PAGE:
Kent Beck, who popularized TDD in eXtreme Programming (XP) (Beck 2000), defines two simple
rules for TDD (Beck 2003).
First, you should write new business code only when an automated test has failed. Second, you should
eliminate any duplication that you find. Beck explains how these two simple rules generate complex
individual and group behavior:
You develop organically, with the running code providing feedback between decisions.
You write your own tests because you can't wait 20 times per day for someone else to write them for
Your development environment must provide rapid response to small changes (e.g you need a fast
compiler and regression test suite).
Your designs must consist of highly cohesive, loosely coupled components (e.g. your design is highly
normalized) to make testing easier (this also makes evolution and maintenance of your system easier
For developers, the implication is that they need to learn how to write effective unit tests. Beck's experience
is that good unit tests:
Run fast (they have short setups, run times, and break downs).
Run in isolation (you should be able to reorder them).
Use data that makes them easy to read and to understand.
Use real data (e.g. copies of production data) when they need to.
Represent one step towards your overall goal.
TDD is primarily a specification technique with a side effect of ensuring that your source code is
thoroughly tested at a confirmatory level. However, there is more to testing than this. Particularly at
scale you'll still need to consider other
agile testing techniques such as
pre-production integration testing and investigative testing. Much of this testing can also be done
early in your initiative if you
choose to do so (and you should).
With traditional testing a successful test finds one or more defects. It is the same with TDD; when a test fails
you have made progress because you now know that you need to resolve the problem. More importantly, you have
a clear measure of success when the test no longer fails. TDD increases your confidence that your system
actually meets the requirements defined for it, that your system actually works and therefore you can
proceed with confidence.
As with traditional testing, the greater the risk profile of the system the more thorough your tests need to
be. With both traditional testing and TDD you aren't striving for perfection, instead you are testing to the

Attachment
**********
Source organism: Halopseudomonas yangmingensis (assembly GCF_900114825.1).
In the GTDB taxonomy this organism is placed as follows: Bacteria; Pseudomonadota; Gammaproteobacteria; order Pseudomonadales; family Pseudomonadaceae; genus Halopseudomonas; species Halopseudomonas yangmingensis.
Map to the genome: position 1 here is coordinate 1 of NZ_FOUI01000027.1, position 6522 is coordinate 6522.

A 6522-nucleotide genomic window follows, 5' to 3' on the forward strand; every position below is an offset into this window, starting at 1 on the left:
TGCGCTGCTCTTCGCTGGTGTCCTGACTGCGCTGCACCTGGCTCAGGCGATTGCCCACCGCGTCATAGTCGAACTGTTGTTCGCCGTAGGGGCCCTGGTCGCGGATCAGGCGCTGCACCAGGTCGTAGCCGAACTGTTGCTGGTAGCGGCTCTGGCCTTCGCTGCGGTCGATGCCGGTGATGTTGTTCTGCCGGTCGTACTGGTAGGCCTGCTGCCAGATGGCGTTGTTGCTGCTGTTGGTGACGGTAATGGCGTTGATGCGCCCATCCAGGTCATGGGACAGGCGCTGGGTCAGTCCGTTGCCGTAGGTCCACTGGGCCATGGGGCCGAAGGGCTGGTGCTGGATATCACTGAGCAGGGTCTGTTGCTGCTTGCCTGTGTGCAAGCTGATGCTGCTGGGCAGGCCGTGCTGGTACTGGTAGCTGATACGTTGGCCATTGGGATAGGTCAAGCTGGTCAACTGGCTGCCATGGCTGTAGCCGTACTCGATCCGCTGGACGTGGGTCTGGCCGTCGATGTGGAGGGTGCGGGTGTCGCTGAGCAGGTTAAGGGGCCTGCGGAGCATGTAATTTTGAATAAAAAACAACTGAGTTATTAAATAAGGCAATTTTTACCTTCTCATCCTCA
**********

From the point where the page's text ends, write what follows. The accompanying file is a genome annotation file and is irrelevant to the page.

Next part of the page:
importance of the system. To paraphrase Agile Modeling (AM), you should
"test with a purpose" and know why you are testing something and to what level it needs to be tested. An
interesting side effect of TDD is that you achieve 100% coverage test - every single line of code is tested -
something that traditional testing doesn't guarantee (although it does recommend it). In general I think it's
fairly safe to say that although TDD is a specification technique, a valuable side effect is that it results in
significantly better code testing than do traditional techniques.
If it's worth building, it's worth testing.
If it's not worth testing, why are you wasting your time working on it?
Like it or not most programmers don't read the written documentation for a system, instead they prefer to
work with the code. And there's nothing wrong with this. When trying to understand a class or operation most
programmers will first look for sample code that already invokes it. Well-written unit tests do exactly this -
the provide a working specification of your functional code - and as a result unit tests effectively become a
significant portion of your technical documentation. The implication is that the expectations of the
pro-documentation crowd need to reflect this reality. Similarly, acceptance tests can form an important part of
your requirements documentation. This makes a lot of sense when you stop and think about it. Your acceptance
tests define exactly what your stakeholders expect of your system, therefore they specify your critical
requirements. Your regression test suite, particularly with a test-first approach, effectively becomes detailed
Are tests sufficient documentation? Very likely not, but they do form an important part of it. For example,
you are likely to find that you still need user, system overview, operations, and support documentation. You may
even find that you require summary documentation overviewing the business process that your system supports.
When you approach documentation with an open mind, I suspect that you will find that these two types of tests
cover the majority of your documentation needs for developers and business stakeholders. Furthermore, they are a
wonderful example of AM's
Single Source Information
practice and an important part of your overall efforts to remain as
agile as possible regarding
At the time of this writing an important question being asked within the agile community is "can TDD work for
data-oriented development?" When you look at the process depicted in Figure 1
it is important to note that none of the steps specify object programming languages, such as Java or C#, even
though those are the environments TDD is typically used in. Why couldn't you write a test before making a change
to your database schema? Why couldn't you make the change, run the tests, and refactor your schema as required?
It seems to me that you only need to choose to work this way.
My guess is that in the near term database TDD, or perhaps Test Driven Database Design (TDDD), won't work as
smoothly as application TDD. The first challenge is tool support. Although unit-testing tools, such as DBUnit, are now available they are still an emerging